As the new Race Director for the Boulder Peak, she is also hard at work mitigating the bike course on Old Stage and preparing to manage one of the highest-profile Olympic distance tris in the country.
Next up we meet Alex Harden, Marketing Services Coordinator. The feather in Alex’s cap is sustainability. Ironman Boulder events represent the pinnacle of recycling. Locals are savvy in reducing & reusing, and the infrastructure of Boulder County services ensures a high success rate in the goal of zero waste. The hardest part to mitigate is the waste spectators bring on course, and disposing of it properly. Still, other IM events strive to be more like Boulder, and that’s where Alex comes in. Overseeing recycling efforts in all Ironman events, she encounters completely different parameters at every race. She says, “The waste we produce at events is predictable. We’re consistent in our products – we know we have compostable cups, plastic bottles, etc. The tough part is training all the volunteers and race directors at various sites. Every city has different resources and different protocol for recycling, so I spend a lot of my time researching.”
Our last stop on our magical mystery Ironman tour makes our tidy little triathlete hearts sing. This is the office of April Dickerson, Manager of Athlete Services. We don’t care what she does – we are too busy admiring her neatly labeled and categorized binders, maps full of precise push pins, and pens atop her blotter perfectly aligned… She does have a pretty important position, though: basically, all documentation for producing Ironman events nationwide. That’s right – for every piece of paper and electronic missive related to a race, from course maps to Athlete Guides, April is your gal. We’re glad she’s so… well, buttoned up. Hers is a position of clarity, concision and specificity. She describes her role as “quarterbacking,” saying, “It’s a matter of putting it all together in a way that’s understandable and accessible to everyone.” Have you ever had a question about water temps, course cut-off times, or lost your swim cap? Then you have likely found yourself at the “Solutions” tent – that’s her baby, along with the six team members she manages. “They are the people who solve problems,” Dave says. Wow – we are in good hands.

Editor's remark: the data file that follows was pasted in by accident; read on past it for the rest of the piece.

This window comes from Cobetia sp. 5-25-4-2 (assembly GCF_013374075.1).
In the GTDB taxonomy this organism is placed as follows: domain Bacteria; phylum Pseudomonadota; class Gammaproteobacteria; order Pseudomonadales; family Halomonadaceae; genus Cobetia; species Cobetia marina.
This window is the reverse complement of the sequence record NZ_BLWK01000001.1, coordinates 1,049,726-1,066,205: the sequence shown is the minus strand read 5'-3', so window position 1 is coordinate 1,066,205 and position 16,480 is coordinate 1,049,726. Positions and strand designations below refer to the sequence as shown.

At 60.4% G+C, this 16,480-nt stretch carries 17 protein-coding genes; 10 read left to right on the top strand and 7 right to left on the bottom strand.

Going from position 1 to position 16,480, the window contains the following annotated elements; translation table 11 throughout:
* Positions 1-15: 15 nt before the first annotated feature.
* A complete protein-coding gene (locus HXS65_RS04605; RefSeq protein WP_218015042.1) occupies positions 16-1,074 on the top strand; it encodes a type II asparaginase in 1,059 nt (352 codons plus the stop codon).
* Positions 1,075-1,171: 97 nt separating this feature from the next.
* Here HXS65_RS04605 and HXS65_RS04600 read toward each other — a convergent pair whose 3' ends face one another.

All of these staffers travel extensively, especially during the busier months of August through November. Here’s the thing about working for Ironman: you have to be willing to pick up and go, wherever you are needed. Dave says, “For IM Boulder, we’ll use a lot of local staff, but we’ll also fly in about 30 people. The race director from IM Louisville will come here and take over our bike course – that’s a great source of confidence for me, because he’s been trained the same way I was, and we have similar experiences. There is continuity, and control, within the company, kind of like standard operating procedures.”
As our tour ends Dave gestures to empty offices down the hall. Other staff members who call Boulder home are off on the road, scattered to places like Puerto Rico, New Orleans, and further, lending a hand where needed.
And of course, picking up trash.
Coming Soon: Complete Ironman Boulder Resource Page
In conjunction with IM Boulder, 303Triathlon is bringing you every bit of information you might want to know about training-staying-racing-eating-playing related to Ironman Boulder! Look for it in the coming weeks.